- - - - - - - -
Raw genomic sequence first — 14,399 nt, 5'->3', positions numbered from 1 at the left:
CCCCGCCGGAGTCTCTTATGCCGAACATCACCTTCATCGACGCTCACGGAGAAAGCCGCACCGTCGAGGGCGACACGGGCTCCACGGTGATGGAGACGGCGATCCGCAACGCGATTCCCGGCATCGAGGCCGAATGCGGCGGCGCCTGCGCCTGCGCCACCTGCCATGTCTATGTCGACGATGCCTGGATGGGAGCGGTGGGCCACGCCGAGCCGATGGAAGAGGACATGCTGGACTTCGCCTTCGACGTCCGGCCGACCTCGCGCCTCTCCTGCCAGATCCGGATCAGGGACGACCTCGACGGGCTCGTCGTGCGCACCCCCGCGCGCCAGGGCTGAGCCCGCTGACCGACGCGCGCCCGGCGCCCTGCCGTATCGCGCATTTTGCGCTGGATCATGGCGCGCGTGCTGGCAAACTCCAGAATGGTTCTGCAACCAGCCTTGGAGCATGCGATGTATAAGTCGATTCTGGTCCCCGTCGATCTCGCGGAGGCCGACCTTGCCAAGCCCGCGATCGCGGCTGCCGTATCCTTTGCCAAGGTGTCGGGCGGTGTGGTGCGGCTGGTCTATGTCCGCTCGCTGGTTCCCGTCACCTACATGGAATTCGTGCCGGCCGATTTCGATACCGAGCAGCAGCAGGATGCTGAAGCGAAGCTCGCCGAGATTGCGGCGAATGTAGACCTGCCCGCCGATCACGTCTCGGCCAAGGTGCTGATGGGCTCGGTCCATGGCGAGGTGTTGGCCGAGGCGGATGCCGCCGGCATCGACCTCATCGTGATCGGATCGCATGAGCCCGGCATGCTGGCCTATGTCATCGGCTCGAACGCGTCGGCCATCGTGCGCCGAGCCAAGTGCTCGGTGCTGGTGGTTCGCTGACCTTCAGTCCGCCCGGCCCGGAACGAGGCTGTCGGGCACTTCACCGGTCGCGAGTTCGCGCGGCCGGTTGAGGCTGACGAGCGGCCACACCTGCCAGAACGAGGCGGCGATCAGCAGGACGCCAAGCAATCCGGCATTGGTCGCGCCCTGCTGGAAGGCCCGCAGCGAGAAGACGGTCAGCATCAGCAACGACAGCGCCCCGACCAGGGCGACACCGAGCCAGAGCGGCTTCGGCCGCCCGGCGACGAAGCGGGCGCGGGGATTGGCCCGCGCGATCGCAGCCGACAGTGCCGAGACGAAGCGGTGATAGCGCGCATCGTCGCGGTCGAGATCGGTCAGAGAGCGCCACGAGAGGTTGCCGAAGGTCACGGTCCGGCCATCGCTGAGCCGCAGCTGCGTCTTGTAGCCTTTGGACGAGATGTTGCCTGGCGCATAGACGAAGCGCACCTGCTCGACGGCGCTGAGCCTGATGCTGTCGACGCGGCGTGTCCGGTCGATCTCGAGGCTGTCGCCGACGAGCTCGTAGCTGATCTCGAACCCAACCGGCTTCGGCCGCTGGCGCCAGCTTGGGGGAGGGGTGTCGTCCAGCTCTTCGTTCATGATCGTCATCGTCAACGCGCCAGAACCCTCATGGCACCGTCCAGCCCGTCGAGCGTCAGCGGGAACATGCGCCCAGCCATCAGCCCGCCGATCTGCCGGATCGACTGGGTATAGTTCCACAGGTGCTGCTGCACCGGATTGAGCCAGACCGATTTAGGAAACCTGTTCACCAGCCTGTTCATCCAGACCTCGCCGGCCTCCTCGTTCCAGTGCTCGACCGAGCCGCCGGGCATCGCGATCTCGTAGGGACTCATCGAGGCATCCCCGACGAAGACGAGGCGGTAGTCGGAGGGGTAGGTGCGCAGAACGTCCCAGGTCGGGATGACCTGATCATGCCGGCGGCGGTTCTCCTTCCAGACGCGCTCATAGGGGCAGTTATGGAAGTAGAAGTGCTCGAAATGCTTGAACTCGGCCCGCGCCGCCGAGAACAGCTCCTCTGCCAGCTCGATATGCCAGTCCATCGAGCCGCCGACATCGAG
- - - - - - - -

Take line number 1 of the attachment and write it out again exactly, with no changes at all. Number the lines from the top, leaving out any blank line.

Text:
Raw genomic sequence first — 14,399 nt, 5'->3', positions numbered from 1 at the left: